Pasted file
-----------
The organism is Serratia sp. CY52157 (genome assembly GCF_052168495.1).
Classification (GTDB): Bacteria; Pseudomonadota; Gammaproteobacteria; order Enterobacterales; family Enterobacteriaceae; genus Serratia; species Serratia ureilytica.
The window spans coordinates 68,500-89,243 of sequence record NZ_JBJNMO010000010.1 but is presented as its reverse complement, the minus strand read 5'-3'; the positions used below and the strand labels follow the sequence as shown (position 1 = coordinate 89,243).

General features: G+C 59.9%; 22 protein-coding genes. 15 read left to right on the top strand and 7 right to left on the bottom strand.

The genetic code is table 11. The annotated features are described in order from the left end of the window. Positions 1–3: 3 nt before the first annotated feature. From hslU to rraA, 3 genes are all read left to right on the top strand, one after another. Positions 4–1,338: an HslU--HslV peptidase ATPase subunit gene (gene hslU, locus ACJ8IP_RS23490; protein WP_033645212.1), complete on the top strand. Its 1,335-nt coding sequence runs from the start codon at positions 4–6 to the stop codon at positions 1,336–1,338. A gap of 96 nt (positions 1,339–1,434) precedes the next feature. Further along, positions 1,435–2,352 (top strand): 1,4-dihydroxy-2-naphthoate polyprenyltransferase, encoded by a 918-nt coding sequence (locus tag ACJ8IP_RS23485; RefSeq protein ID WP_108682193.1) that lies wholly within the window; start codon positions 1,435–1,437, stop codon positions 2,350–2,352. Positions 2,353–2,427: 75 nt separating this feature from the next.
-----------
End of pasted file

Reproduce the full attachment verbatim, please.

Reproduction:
The organism is Serratia sp. CY52157 (genome assembly GCF_052168495.1).
Classification (GTDB): Bacteria; Pseudomonadota; Gammaproteobacteria; order Enterobacterales; family Enterobacteriaceae; genus Serratia; species Serratia ureilytica.
The window spans coordinates 68,500-89,243 of sequence record NZ_JBJNMO010000010.1 but is presented as its reverse complement, the minus strand read 5'-3'; the positions used below and the strand labels follow the sequence as shown (position 1 = coordinate 89,243).

General features: G+C 59.9%; 22 protein-coding genes. 15 read left to right on the top strand and 7 right to left on the bottom strand.

The genetic code is table 11. The annotated features are described in order from the left end of the window. Positions 1–3: 3 nt before the first annotated feature. From hslU to rraA, 3 genes are all read left to right on the top strand, one after another. Positions 4–1,338: an HslU--HslV peptidase ATPase subunit gene (gene hslU, locus ACJ8IP_RS23490; protein WP_033645212.1), complete on the top strand. Its 1,335-nt coding sequence runs from the start codon at positions 4–6 to the stop codon at positions 1,336–1,338. A gap of 96 nt (positions 1,339–1,434) precedes the next feature. Further along, positions 1,435–2,352 (top strand): 1,4-dihydroxy-2-naphthoate polyprenyltransferase, encoded by a 918-nt coding sequence (locus tag ACJ8IP_RS23485; RefSeq protein ID WP_108682193.1) that lies wholly within the window; start codon positions 1,435–1,437, stop codon positions 2,350–2,352. Positions 2,353–2,427: 75 nt separating this feature from the next.